The market is up for grabs
Happy Grasshopper, an email marketing firm for professionals in real estate, conducted an annual survey through Survey Monkey to identify the ways that current homeowners find a real estate agent and maintain a relationship with them. The respondents ranged in age from 18-65, with a slight edge in female respondents versus male (53 percent-47 percent).
Surprisingly, 49 percent of respondents stated they didn’t have a “go-to” real estate agent. “The study shows a large percentage of the market is up for grabs,” said Dan Stewart, CEO and co-founder of Happy Grasshopper, the company behind the research.
“Not only because many homeowners do not have a preferred agent, but also the fact that most homeowners aren’t doing heavy research before hiring one.”
A surprising missed opportunity
In fact, 70 percent of homebuyers indicated that they had done “very little” or only “some” research prior to making their selection. When it came time for a potential homebuyer to find a real estate agent, word of mouth referrals were the top-ranked source. 51 percent of homebuyers said they found their agent through a referral. Direct agent contacts were uncommon, with only 10 percent of potential homebuyers indicating that they had been contacted by an agent to become a client.
Once a homeowner selected an agent, a desire for increased communication between agent and homebuyer was a key finding. 36 percent of respondents said they wanted information about open houses and listings in their neighborhoods, even when they weren’t particularly looking to buy or sell. A similar number of respondents, at 40 percent, wanted their agent to provide knowledge about how to be a homeowner and a neighbor.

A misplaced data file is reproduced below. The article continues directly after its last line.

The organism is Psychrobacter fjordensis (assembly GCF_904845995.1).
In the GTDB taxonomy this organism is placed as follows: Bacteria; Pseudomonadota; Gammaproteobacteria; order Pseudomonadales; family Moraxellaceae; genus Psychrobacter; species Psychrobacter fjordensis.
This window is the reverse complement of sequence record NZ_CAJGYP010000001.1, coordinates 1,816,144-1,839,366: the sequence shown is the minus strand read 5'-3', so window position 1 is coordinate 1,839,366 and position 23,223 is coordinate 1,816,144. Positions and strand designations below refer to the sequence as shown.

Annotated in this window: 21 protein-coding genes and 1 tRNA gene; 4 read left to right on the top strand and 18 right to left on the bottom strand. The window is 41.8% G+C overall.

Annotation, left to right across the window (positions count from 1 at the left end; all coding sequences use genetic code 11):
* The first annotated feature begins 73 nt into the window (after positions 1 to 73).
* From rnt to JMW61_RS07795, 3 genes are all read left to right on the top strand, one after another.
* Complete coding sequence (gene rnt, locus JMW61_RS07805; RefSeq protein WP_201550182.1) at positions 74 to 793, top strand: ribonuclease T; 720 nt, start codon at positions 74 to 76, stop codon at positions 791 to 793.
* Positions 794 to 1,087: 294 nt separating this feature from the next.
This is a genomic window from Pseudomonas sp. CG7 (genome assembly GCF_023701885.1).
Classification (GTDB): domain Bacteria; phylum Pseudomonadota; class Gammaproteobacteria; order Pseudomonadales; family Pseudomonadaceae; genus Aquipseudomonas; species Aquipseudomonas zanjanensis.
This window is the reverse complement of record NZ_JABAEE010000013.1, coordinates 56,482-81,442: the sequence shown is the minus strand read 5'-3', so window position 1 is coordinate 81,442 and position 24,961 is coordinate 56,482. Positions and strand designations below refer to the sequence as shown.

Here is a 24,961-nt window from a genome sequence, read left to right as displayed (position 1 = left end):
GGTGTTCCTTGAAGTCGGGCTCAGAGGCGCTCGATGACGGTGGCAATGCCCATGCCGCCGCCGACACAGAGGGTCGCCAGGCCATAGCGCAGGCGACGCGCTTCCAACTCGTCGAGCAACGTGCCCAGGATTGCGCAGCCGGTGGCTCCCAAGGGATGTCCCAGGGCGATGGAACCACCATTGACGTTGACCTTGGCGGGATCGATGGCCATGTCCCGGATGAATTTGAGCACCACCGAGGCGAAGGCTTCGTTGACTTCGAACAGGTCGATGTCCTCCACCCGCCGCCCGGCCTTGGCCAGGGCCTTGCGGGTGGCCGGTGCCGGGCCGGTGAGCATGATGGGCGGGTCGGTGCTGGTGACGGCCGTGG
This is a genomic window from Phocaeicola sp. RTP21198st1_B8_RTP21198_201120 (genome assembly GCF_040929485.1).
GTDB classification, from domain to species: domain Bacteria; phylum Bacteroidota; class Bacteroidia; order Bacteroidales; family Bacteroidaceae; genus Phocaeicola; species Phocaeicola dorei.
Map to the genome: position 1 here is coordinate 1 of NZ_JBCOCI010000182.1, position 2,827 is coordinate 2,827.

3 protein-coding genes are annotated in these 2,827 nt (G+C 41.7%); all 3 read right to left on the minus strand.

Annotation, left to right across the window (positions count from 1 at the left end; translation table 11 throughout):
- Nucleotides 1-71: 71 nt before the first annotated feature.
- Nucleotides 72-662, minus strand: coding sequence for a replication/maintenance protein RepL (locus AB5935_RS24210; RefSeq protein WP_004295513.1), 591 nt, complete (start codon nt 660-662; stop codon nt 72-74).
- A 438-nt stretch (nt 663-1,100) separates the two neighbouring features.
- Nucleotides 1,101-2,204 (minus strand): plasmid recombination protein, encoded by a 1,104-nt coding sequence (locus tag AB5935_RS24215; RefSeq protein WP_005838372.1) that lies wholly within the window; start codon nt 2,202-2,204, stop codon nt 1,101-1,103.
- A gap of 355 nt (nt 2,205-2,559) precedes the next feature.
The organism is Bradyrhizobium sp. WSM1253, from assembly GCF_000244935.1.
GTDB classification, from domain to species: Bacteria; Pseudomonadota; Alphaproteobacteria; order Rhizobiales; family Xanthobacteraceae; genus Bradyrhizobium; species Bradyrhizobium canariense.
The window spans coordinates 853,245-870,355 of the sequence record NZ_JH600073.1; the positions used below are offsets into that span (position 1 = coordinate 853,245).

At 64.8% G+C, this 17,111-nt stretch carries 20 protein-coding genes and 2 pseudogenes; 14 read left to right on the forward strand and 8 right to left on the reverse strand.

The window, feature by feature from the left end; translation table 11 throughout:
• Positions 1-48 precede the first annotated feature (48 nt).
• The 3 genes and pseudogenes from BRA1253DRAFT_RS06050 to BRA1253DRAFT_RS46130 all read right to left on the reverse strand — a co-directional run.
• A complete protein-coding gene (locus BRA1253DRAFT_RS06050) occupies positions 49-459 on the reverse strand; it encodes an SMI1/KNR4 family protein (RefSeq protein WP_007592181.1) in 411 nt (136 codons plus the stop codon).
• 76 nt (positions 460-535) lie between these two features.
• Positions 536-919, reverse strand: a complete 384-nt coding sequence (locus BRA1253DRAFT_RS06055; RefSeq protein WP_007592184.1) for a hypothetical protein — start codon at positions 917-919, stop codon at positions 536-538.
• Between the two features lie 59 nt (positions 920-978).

Respondents valued information about home repairs and neighborhood happenings from their agents.
Cultivating your lead
However, slightly under 20 percent say that they actually ever receive that communication. “This suggests communication initiated by an agent might be enough to turn a lead into a sale, even if it takes years before the client is ready to buy or sell,” said Stewart.
“Agents are missing opportunities to cultivate relationships with past and potential clients so when it is time to move, they know who to call.”
When it comes time for agents to call on potential clients, it’s also important to note the study found that homebuyers preferred to receive communication from the agent in the form of email. Surpassing text messages, phone, or social media communications, homebuyers favored the convenience and timeliness of emails with their desired information.
More about the survey
Nearly 5.8 million homes sold in 2015, according to the National Association of Realtors. However, only 300 U.S. homeowners were included in Happy Grasshopper’s survey. One might have expected a larger number of respondents sought out for the survey. With such a small sample size, one must hope that it is fully representative, and wonders if it is. This sample size significantly limits widespread implications of these results, but respondents still provided valuable information.
Beyond the sample size, an important fact remains: the art of prospecting is vital for an agent, and is one that must be cultivated. Reaching out to your potential clients with information that’s important to them in a way that is resonant may just win the sale for you.